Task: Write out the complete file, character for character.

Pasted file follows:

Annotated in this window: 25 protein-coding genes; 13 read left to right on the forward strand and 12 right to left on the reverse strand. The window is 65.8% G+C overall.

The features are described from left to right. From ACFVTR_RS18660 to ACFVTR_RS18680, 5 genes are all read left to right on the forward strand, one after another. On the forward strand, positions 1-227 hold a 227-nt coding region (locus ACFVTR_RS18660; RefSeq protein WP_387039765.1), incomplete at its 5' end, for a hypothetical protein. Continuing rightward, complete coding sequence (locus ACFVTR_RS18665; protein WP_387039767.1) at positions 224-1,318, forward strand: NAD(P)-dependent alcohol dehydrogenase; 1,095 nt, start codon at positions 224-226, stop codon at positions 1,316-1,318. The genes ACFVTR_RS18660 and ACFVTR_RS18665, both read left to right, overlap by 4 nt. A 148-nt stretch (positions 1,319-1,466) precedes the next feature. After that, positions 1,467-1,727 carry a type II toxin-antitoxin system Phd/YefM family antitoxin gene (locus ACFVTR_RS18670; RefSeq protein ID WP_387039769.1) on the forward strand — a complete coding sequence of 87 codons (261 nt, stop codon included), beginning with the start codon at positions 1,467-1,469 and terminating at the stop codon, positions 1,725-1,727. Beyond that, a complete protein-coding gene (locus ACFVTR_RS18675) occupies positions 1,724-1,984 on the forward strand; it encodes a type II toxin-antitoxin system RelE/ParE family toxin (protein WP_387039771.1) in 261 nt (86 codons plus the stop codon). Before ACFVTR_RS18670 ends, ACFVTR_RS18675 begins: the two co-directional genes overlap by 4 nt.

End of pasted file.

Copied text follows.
Annotated in this window: 25 protein-coding genes; 13 read left to right on the forward strand and 12 right to left on the reverse strand. The window is 65.8% G+C overall.

The features are described from left to right. From ACFVTR_RS18660 to ACFVTR_RS18680, 5 genes are all read left to right on the forward strand, one after another. On the forward strand, positions 1-227 hold a 227-nt coding region (locus ACFVTR_RS18660; RefSeq protein WP_387039765.1), incomplete at its 5' end, for a hypothetical protein. Continuing rightward, complete coding sequence (locus ACFVTR_RS18665; protein WP_387039767.1) at positions 224-1,318, forward strand: NAD(P)-dependent alcohol dehydrogenase; 1,095 nt, start codon at positions 224-226, stop codon at positions 1,316-1,318. The genes ACFVTR_RS18660 and ACFVTR_RS18665, both read left to right, overlap by 4 nt. A 148-nt stretch (positions 1,319-1,466) precedes the next feature. After that, positions 1,467-1,727 carry a type II toxin-antitoxin system Phd/YefM family antitoxin gene (locus ACFVTR_RS18670; RefSeq protein ID WP_387039769.1) on the forward strand — a complete coding sequence of 87 codons (261 nt, stop codon included), beginning with the start codon at positions 1,467-1,469 and terminating at the stop codon, positions 1,725-1,727. Beyond that, a complete protein-coding gene (locus ACFVTR_RS18675) occupies positions 1,724-1,984 on the forward strand; it encodes a type II toxin-antitoxin system RelE/ParE family toxin (protein WP_387039771.1) in 261 nt (86 codons plus the stop codon). Before ACFVTR_RS18670 ends, ACFVTR_RS18675 begins: the two co-directional genes overlap by 4 nt.